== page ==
Reviews really are the bread-and-butter!

The Goldenwealth Light Just received its second official review on amazon. I recall dropping everything I was doing (though I admit it wasn't much at the time) and trotting joyfully over to read it right away.

Yes, it's only the book's second review. But as many authors who have gone the way of self-publishing know, when you're doing all your own promoting, reviews really are the bread-and-butter of your existence. You can tout the joys of your own book until you're blue in the face, and it's somewhat helpful for people to know you care enough to say something, but let's be honest -- of course you like your own book, right? If you didn't think it was well written and worthy of publication, you wouldn't have tried to publish it. least I hope you wouldn't have.

At any rate, did you ever watch Reading Rainbow? What did LeVar Burton always say at the end? "But don't take my word for it!" No truer words have been spoken in a long time. You're the author. You can most certainly drum up interest in your book through your own hard work, but at the end of the day, people can't just take your word for it. That's what makes reviewing so important. Reviewing establishes credibility -- it tells people that the general public is liking what they read when they spare the time to stare at your book. Even a mediocre review at least shows others that people are reading your book.

I recall a book (which shall remain nameless) that I encountered on Amazon last week that had reviews so abysmal, I was curious to see what people had such a problem with. Man...those were some painful reviews (some of them really weren't even fair, but I digress). But all the same...the book still had 239 total reviews, and not all of them were total train wrecks. Famous or infamous...people are clearly reading this book. People are telling their friends, who are picking up their own copies to read and review.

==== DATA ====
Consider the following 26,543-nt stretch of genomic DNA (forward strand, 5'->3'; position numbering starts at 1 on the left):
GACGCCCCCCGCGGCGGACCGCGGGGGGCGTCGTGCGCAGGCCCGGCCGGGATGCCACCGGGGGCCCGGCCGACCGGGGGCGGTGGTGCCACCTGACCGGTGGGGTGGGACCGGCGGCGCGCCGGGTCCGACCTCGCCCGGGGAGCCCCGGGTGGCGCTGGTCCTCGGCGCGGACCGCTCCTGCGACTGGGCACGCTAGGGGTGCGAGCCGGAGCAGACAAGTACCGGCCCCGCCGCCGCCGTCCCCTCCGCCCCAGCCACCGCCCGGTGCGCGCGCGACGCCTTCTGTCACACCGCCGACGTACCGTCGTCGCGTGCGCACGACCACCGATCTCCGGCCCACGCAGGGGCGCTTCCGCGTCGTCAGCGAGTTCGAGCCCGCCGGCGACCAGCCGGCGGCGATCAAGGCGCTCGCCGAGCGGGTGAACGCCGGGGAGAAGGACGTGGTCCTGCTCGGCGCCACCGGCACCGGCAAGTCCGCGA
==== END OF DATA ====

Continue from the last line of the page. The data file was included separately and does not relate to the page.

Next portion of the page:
Of course, as new authors we all hope and pray that people will like our masterpieces, and that we will receive more good reviews than poor ones. But still, folks? When you take the time out of your day to read a book, consider adding on a few extra minutes to share your thoughts in the form of a review. Are you obligated to do this? Certainly not. If you were, then the words would likely lack impact because they would be forced. See writing a review as a token of your appreciation if you liked the book, and a friendly warning to others if you didn't. If the book has a lot of reviews already, share your voice anyway. If it doesn't, then your review might just be a pivotal decision-maker for somebody else.

Your favorite author, whoever it is, needs your voice. Writing isn't easy...but neither is brain surgery or rocket science. Still, surgeons and scientists are paid for what they do. Most indie authors aren't, until they "make it". Help your favorite author to "make it" by telling them how you feel, since they can't be there reading the book over your shoulder.

And really, you don't want them there reading over your shoulder anyway, right? That would just be disturbing.